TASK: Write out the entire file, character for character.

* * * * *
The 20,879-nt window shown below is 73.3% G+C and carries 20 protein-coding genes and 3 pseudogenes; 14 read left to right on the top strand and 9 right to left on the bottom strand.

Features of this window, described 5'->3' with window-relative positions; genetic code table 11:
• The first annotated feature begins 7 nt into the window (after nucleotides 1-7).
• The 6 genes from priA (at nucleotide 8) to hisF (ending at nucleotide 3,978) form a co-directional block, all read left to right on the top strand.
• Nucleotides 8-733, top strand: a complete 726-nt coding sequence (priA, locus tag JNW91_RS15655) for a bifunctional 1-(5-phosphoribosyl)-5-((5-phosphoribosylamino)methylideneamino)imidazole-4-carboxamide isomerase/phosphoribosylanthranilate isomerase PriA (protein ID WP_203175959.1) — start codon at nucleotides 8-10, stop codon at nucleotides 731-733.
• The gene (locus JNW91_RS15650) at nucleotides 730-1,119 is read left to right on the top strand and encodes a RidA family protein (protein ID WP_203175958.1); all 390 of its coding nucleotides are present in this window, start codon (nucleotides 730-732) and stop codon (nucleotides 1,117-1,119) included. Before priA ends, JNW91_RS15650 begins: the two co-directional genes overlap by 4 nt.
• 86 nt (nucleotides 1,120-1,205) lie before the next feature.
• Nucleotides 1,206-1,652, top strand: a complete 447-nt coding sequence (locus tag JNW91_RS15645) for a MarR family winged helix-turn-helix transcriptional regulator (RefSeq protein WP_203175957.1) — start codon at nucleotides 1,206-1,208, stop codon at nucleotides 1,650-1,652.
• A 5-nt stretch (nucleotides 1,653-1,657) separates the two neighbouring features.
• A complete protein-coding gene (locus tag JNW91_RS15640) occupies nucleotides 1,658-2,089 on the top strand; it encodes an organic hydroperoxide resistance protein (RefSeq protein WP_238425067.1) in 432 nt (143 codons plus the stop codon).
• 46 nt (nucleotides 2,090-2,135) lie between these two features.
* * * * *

The 20,879-nt window shown below is 73.3% G+C and carries 20 protein-coding genes and 3 pseudogenes; 14 read left to right on the top strand and 9 right to left on the bottom strand.

Features of this window, described 5'->3' with window-relative positions; genetic code table 11:
• The first annotated feature begins 7 nt into the window (after nucleotides 1-7).
• The 6 genes from priA (at nucleotide 8) to hisF (ending at nucleotide 3,978) form a co-directional block, all read left to right on the top strand.
• Nucleotides 8-733, top strand: a complete 726-nt coding sequence (priA, locus tag JNW91_RS15655) for a bifunctional 1-(5-phosphoribosyl)-5-((5-phosphoribosylamino)methylideneamino)imidazole-4-carboxamide isomerase/phosphoribosylanthranilate isomerase PriA (protein ID WP_203175959.1) — start codon at nucleotides 8-10, stop codon at nucleotides 731-733.
• The gene (locus JNW91_RS15650) at nucleotides 730-1,119 is read left to right on the top strand and encodes a RidA family protein (protein ID WP_203175958.1); all 390 of its coding nucleotides are present in this window, start codon (nucleotides 730-732) and stop codon (nucleotides 1,117-1,119) included. Before priA ends, JNW91_RS15650 begins: the two co-directional genes overlap by 4 nt.
• 86 nt (nucleotides 1,120-1,205) lie before the next feature.
• Nucleotides 1,206-1,652, top strand: a complete 447-nt coding sequence (locus tag JNW91_RS15645) for a MarR family winged helix-turn-helix transcriptional regulator (RefSeq protein WP_203175957.1) — start codon at nucleotides 1,206-1,208, stop codon at nucleotides 1,650-1,652.
• A 5-nt stretch (nucleotides 1,653-1,657) separates the two neighbouring features.
• A complete protein-coding gene (locus tag JNW91_RS15640) occupies nucleotides 1,658-2,089 on the top strand; it encodes an organic hydroperoxide resistance protein (RefSeq protein WP_238425067.1) in 432 nt (143 codons plus the stop codon).
• 46 nt (nucleotides 2,090-2,135) lie between these two features.